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Students choose post-grad service

Amanda Gray | Friday, May 14, 2010

Graduating senior Beth Neiman said the opportunity to volunteer after graduation just fell into her lap.

“I heard about Americorps through the [Center for Social Concerns],” Neiman said. “I’ll be teaching at an Indian reservation.”

Neiman is one of about 10 percent of seniors going into the volunteer force upon graduation and one of five Notre Dame students who will be teaching on the same reservation.

“This year-long program will give me time to decide what to do,” Neiman said.
Neiman said she hopes the time she will spend volunteering will teach her life lessons.

“This volunteering isn’t really in my field, but it will teach me good life skills,” Neiman said. “I’ll be more able to understand life.”

She said the Center for Social Concerns (CSC) aided her search for a volunteering spot.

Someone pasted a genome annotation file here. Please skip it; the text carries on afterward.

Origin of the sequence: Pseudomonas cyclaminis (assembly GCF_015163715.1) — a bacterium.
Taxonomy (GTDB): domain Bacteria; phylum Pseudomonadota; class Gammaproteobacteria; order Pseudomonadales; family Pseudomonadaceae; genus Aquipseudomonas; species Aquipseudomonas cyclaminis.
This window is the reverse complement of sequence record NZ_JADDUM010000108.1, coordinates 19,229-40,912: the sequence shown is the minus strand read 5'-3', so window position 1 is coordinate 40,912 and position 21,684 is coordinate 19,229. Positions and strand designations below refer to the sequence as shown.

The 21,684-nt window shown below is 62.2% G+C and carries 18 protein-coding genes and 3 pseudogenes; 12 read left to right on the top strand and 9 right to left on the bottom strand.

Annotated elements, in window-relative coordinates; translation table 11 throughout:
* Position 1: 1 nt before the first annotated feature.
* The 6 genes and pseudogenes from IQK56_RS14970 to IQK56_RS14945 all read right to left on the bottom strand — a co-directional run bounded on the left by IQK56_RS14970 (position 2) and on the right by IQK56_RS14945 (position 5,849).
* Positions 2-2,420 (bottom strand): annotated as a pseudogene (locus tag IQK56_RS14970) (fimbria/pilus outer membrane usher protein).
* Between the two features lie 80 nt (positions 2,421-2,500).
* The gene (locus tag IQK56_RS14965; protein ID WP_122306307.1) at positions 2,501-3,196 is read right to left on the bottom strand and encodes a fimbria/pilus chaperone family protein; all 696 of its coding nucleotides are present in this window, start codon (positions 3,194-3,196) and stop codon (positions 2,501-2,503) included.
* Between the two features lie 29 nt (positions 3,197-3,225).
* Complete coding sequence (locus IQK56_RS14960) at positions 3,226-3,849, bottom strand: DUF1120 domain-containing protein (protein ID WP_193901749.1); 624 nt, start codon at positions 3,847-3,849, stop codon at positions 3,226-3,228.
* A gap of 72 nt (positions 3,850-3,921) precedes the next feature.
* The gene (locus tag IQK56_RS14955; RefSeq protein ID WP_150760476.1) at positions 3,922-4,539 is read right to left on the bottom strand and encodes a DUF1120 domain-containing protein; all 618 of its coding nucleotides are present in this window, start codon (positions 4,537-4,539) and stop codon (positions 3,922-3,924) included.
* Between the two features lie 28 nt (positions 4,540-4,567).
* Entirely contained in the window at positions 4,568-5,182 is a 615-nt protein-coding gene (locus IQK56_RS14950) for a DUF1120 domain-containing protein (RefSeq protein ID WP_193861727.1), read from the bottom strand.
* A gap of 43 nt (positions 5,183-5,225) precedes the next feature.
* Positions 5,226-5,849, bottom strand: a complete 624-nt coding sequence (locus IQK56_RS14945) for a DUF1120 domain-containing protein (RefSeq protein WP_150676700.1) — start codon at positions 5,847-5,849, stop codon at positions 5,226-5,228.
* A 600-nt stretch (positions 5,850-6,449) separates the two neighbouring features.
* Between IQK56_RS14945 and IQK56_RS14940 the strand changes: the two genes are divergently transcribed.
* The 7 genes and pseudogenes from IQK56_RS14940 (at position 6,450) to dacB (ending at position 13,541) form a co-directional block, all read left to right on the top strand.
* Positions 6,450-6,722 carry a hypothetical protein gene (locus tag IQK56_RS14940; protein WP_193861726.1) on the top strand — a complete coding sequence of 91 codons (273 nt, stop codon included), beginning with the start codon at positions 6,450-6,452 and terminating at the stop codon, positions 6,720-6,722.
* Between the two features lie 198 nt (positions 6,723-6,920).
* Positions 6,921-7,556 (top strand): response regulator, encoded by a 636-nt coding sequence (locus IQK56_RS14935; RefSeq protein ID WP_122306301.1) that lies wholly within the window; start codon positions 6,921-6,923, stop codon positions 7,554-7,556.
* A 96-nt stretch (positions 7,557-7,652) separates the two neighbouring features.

“The CSC is so helpful in sending out lists. I applied to many different things,” Neiman said. “It was a lot of trial and error.”

Michael Hebbeler, director of Senior Transitions at the CSC, said volunteer service can be beneficial because it is a way to learn more about the world before pursuing a more permanent career path.

“Some students are pretty set on medical school, but they want to do some pretty meaningful work for a year, or they want to gain some sense of focus or direction with their work,” he said.

Hebbeler said he sees volunteer service as in agreement with Notre Dame’s mission statement.

“In the mission statement, there’s that line about service becoming learning and justice. We’re looking toward building a just world. This is a very hands-on, concrete way of doing it,” Hebbler said.

Senior Mary Kate Battle said she wants to go into international development, and her service work at Farm of the Child in Trujillo, Honduras will help.

“I wanted to do service before graduate school, not as a break, but as giving back,” Battle said. “The best way to do a job in [international development] is to do service in it.”
Battle said the Notre Dame atmosphere fosters a call to service.

“Notre Dame is educating the mind in the classroom and the heart through loving service,” Battle said.